Partial image of 100 dollar bill and corner of stimulus check

Advocates warning new wave of stimulus check scams headed our way 

By the time you read this, the United States Congress is likely to have had its first votes that could ultimately lead to the passage of a third COVID-19 pandemic stimulus bill. If the bill becomes law, which seems likely, millions of consumers will be in line to receive another round of stimulus payments of as much as $1,400. In fact, many consumers are still awaiting stimulus checks from the second COVID-19 relief bill that Congress passed late last year. 

With each new round of stimulus payments since the pandemic began last March, scammers have sought ways to defraud consumers out of their checks, their personal information, or both. With that experience in mind, and with potentially larger stimulus checks on the way, we expect the fraudsters will be up to their old tricks.  

The best way for consumers to avoid falling victim to these scams is to understand some simple rules about receiving the checks: 

  • For the vast majority of consumers, you will not need to do anything in order to receive the checks. They will either be direct deposited into your bank account, or you will receive a paper check, or a prepaid debit card in the mail.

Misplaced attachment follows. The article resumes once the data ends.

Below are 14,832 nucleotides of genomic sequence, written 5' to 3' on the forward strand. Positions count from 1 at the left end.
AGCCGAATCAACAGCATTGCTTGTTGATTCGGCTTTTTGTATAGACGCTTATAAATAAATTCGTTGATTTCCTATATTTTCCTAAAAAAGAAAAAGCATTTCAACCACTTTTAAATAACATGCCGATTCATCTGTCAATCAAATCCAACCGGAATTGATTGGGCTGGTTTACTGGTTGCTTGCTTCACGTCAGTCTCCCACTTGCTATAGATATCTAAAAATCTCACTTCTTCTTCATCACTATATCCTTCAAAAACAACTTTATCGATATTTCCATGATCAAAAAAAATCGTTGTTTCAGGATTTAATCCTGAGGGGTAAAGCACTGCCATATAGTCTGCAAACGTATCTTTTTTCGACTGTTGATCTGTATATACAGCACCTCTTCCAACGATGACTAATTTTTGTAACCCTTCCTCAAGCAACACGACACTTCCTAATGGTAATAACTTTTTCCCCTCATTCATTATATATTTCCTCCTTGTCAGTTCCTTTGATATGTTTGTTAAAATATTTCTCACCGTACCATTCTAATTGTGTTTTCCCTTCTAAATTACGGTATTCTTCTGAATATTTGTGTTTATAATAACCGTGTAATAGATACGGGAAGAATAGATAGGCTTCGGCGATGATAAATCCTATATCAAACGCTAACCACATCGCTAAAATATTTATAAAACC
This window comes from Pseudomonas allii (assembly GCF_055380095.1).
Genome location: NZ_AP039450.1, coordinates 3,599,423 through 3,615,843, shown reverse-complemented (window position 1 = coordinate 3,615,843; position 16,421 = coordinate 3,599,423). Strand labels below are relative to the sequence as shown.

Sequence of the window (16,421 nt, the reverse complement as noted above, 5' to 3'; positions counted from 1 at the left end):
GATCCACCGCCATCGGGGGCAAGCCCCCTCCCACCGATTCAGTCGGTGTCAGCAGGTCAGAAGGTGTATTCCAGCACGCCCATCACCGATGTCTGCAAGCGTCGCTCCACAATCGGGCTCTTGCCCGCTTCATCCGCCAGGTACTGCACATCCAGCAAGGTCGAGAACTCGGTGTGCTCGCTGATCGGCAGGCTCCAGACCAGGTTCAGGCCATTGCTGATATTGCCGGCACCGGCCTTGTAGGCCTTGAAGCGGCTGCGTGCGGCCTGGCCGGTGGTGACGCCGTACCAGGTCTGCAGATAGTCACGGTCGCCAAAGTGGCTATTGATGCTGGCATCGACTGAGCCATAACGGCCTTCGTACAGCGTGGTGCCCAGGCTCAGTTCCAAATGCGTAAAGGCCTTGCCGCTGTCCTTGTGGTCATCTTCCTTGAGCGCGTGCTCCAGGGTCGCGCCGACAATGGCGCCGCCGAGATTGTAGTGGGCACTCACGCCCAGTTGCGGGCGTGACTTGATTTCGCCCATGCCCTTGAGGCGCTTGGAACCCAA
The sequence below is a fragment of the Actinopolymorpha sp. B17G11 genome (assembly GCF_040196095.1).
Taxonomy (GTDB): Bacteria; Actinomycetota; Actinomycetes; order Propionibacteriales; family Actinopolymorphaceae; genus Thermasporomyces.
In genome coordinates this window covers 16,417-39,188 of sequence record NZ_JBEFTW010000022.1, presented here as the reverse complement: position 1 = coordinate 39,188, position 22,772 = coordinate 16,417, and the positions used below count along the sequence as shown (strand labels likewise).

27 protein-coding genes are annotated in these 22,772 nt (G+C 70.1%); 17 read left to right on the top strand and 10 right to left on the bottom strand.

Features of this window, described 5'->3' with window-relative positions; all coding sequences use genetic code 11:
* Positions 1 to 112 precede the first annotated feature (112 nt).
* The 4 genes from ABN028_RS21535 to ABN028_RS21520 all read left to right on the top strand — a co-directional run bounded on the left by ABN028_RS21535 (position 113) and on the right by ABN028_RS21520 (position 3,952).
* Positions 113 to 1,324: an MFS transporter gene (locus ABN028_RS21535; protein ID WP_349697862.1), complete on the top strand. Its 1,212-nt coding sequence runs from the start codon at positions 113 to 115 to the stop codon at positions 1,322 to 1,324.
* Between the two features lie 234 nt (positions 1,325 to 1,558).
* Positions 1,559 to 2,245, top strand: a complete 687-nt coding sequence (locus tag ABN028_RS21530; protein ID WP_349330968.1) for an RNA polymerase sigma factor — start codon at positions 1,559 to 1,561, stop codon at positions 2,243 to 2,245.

• There is no way to get the check “early.” While it may be tempting to believe someone who says that they can get you your payment as soon as possible, know that they are only trying to scam you.
  • The IRS will not contact you to confirm your information. After previous rounds of stimulus, scammers sent out convincing-looking emails and text messages claiming to be with the IRS. These messages encouraged consumers to click on a link where personal information like bank account routing information, Social Security Numbers, or other sensitive data were harvested. 
  • To obtain the most up-to-date information about the status of your stimulus check, visit the IRS’ “Get My Payment” page here.
  • Beware of scammers impersonating the IRS or other government agencies who claim you were “overpaid” and demand you send money back to them.

If you or someone you know has been a victim of a stimulus check scam or any other type of fraud, we urge you to file a complaint at via our online complaint form.

Special event: The COVID pandemic has super-charged eCommerce, causing consumers to flock to online shopping as never before. To learn more about this trend and what is being done to create a safer shopping experience, tune in to NCL’s Facebook Live event this Thursday, March 4 at 3:00 PM ET featuring a fireside chat with NCL Executive Director Sally Greenberg and Amazon’s Vice President of Customer Trust & Partner Support Dharmesh Mehta.